Most notably, US carriers are reluctant to let users enjoy Google Wallet, for reasons we’re going to analyze later.
What’s worth remembering about Google Wallet is that it works by touching the smartphone against the NFC readers installed in stores. The app has various security measures in place such as a Secure Element, a chip that contains encrypted user information on a phone, and a PIN that needs to be entered in order to activate the NFC antenna. Add to that the phone’s PIN and/or password, and you have a relatively solid security system in place protecting your banking details.
Even so, security concerns were raised a few months ago, when security researchers revealed that third parties could access certain card information stored on the Google Wallet. Some of those security issues have been fixed by Google in the mean time.
In the US, Google Wallet only comes pre-loaded on Sprint’s NFC-enabled Android handsets, mostly because of ISIS.
When I say ISIS, you might think about the Egyptian goddess, but I’m actually talking about a joint mobile payment endeavor between Verizon, AT&T, and T-Mobile, which will be available to the subscribers of these three major US carriers in the near future. That’s why some of these carriers will block competing services like Google Wallet, in order to “encourage” users to move to their own payment system once it becomes available.
ISIS too is based on NFC, although, unlike Google Wallet, carriers will store the Secure Element on the SIM card instead of placing it on the phone. In case you’re wondering, ISIS is not available at this time, although the tree carriers are testing the technology and plan to further develop it.
For some reason, Sprint stayed away from an unholy matrimony with ISIS’s creators, and it was the carrier chosen by Google to launch Google Wallet with last year. However, Sprint is changing its mind and the mobile operator is now interested in deploying its own mobile payment solution, so we shouldn’t be surprised to see Sprint come up with its own NFC-based payment service for smartphones and tablets in the near future.
You’d expect the largest online payment-handling company to be already part of the NFC mobile payments wave, but that’s not exactly the case.
PayPal has already sued Google, alleging that Google Wallet is using technology previously developed by PayPal, but the company is yet to deploy a NFC-based mobile payment of its own. Instead, PayPal has launched PayPal Here, a credit-card reading dongle that can be paired with mobile devices. The device lets store owners accept payments from smartphones and tablets. However, the dongle can only read physical credit cards, and there’s no NFC support available at this time.
Another mobile payments company, Square, offers store owners a dongle that can read credit cards. The technology doesn’t require NFC support and works in a similar manner with PayPal’s payment processing dongle, although the two devices have different proprietary designs.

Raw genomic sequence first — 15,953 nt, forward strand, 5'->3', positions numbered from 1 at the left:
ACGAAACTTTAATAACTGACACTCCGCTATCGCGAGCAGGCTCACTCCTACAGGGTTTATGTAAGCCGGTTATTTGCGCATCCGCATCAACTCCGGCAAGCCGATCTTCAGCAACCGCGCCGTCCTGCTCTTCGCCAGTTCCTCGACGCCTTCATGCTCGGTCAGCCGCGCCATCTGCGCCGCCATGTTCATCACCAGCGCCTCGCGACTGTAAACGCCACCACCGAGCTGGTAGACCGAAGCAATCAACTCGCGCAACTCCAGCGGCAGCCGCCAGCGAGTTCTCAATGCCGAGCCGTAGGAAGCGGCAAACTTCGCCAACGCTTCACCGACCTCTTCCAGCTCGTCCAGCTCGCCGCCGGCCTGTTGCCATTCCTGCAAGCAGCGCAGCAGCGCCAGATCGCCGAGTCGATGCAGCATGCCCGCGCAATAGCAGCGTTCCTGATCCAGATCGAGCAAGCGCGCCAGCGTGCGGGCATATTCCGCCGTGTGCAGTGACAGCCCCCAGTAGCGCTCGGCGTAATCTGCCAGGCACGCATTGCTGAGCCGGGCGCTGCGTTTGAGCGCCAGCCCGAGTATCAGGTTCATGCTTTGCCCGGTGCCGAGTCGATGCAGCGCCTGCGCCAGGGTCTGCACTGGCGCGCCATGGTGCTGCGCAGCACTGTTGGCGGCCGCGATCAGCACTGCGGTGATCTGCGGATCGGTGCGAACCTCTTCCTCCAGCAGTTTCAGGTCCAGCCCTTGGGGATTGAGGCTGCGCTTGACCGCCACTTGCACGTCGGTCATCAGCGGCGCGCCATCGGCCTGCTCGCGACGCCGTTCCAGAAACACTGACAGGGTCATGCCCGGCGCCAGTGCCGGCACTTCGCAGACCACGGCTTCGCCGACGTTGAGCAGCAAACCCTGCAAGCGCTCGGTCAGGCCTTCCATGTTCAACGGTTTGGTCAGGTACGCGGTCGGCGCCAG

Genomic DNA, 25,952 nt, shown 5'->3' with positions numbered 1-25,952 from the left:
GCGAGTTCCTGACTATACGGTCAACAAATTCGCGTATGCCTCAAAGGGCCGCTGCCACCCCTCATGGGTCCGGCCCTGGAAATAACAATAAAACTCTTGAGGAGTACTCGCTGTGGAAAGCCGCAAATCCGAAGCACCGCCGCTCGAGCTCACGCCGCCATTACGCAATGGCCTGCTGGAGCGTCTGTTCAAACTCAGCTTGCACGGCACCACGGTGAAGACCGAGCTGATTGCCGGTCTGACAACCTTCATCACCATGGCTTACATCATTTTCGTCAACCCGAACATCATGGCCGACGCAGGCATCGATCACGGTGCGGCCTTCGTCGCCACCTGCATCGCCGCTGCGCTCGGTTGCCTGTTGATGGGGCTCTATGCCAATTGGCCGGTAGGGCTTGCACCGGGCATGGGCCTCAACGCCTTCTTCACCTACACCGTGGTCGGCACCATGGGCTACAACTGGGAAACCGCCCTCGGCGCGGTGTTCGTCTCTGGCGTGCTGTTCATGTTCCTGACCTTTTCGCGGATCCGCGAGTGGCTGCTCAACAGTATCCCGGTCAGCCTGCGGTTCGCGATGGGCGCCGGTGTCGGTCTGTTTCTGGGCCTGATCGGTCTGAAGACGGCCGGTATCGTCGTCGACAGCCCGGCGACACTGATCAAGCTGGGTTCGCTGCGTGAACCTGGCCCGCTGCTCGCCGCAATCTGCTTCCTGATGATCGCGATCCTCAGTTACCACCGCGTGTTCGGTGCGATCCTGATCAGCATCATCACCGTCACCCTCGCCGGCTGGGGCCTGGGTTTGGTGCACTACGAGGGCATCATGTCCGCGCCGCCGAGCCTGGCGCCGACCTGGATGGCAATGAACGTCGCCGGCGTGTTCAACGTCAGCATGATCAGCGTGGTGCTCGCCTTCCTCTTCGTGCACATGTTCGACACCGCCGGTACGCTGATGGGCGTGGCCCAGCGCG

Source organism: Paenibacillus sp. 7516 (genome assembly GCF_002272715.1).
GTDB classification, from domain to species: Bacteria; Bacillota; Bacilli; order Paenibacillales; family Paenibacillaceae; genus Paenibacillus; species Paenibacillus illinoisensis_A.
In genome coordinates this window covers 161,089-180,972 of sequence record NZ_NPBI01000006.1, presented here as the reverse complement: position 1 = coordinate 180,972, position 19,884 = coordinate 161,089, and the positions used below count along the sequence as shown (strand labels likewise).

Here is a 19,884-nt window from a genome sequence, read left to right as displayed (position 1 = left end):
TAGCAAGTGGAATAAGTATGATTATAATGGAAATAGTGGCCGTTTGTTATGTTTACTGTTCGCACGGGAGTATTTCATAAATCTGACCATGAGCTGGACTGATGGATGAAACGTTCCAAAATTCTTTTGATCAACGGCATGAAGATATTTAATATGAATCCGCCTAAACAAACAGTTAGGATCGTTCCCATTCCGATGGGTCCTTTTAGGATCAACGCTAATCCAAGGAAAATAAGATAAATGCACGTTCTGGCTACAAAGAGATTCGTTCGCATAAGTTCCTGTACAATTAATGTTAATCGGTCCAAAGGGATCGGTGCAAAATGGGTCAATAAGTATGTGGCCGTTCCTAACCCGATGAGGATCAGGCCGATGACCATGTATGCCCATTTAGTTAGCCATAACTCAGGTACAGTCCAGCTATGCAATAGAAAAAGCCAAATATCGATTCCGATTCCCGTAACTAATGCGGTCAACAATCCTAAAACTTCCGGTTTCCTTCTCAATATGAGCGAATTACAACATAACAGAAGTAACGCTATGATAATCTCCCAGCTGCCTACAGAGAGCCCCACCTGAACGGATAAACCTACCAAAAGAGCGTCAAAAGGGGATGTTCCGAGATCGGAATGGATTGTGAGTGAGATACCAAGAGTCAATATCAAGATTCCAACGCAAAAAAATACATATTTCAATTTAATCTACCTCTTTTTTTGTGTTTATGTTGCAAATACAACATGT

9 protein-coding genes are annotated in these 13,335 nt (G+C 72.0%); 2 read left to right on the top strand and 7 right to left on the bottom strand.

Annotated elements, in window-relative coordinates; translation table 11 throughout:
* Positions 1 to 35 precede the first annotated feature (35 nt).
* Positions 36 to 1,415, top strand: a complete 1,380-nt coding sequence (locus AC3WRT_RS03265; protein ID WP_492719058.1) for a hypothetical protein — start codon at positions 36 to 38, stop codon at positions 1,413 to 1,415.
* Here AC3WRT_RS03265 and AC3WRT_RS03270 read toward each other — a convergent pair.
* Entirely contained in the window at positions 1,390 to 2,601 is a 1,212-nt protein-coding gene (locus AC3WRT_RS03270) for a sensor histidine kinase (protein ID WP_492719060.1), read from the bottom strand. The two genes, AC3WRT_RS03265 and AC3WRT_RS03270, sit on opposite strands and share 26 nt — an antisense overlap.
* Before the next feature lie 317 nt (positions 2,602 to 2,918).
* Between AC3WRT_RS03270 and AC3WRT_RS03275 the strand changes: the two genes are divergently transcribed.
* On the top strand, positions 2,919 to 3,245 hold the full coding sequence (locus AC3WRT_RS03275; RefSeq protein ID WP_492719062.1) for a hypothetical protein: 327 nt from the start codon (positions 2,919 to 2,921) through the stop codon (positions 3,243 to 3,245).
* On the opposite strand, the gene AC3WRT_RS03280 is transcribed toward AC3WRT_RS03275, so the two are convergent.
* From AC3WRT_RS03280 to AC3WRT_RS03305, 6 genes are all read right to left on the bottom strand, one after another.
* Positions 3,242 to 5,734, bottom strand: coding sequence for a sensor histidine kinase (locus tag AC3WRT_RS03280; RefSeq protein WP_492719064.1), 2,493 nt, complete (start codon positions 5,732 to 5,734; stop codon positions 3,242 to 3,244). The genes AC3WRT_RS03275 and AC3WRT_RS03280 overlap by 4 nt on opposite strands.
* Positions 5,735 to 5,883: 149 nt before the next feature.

While everyone is focusing on mobile payments when it comes to NFC devices, the fact is the technology can be used to trigger all sorts of other actions. Samsung, Sony, and other companies, have such NFC tags that can be placed around the house, car, or work place and programmed to start various location-based actions on the phone. All you have to do is bring the phone in the proximity of the tag to activate it and trigger the kind of actions you want to happen in a certain location.
In case you’re interested in such NFC stickers, you should be looking for Samsung’s TecTiles or Sony’s SmartTags in stores and start customizing your mobile experience.
One interesting NFC use has been demoed by Microsoft a few days ago, when the company unveiled its next-gen major mobile platform update, Windows Phone 8. In addition to including NFC support in WP8 to support the mobile payment needs, Microsoft will use the technology to share data between NFC-ready devices, including contacts, calendars, websites, and others. The company also showed the audience that developers can implement NFC support in their existing apps, which would allow users to initiate various in-app actions by simply touching two mobile devices. As a use case, Microsoft demoed multiplayer gaming launched via NFC pairing.
This shows that the use of NFC can be taken to a whole new level in the future, once enough NFC-ready devices will be available in the wild.
Furthermore, given the open nature of Android, you may find yourself customizing your NFC-enabled smartphone to perform a variety of custom actions in certain locations.
To give you an idea of what you can do with NFC tags (and how to) check out this excellent video from XDA-developers’ Adam Outler.
NFC may not be one of the top five factors to consider when purchasing a new Android device right now, but as we have already shown you, NFC adoption is growing steadily. More companies and end-users are finding NFC attractive and useful for various application. That means that if you buy a high-end Android device, even if you’re not interested in NFC support, you may find that the device comes with NFC support on board.
In time, we expect more Android devices, from low-end to high-end, to come with NFC features on board, especially once NFC mobile payments become popular with the crowds. Once NFC-based mobile payments take off, we’re going to see more developers focus on NFC use and create more apps that take advantage of NFC technology.
In case you’re looking for a NFC-ready Android smartphone right now, should check out these various devices from top Android makers:
While these devices come with NFC on board in theory, you should make sure the device you choose actually has NFC on board, as NFC support varies depending on the region where the device is sold.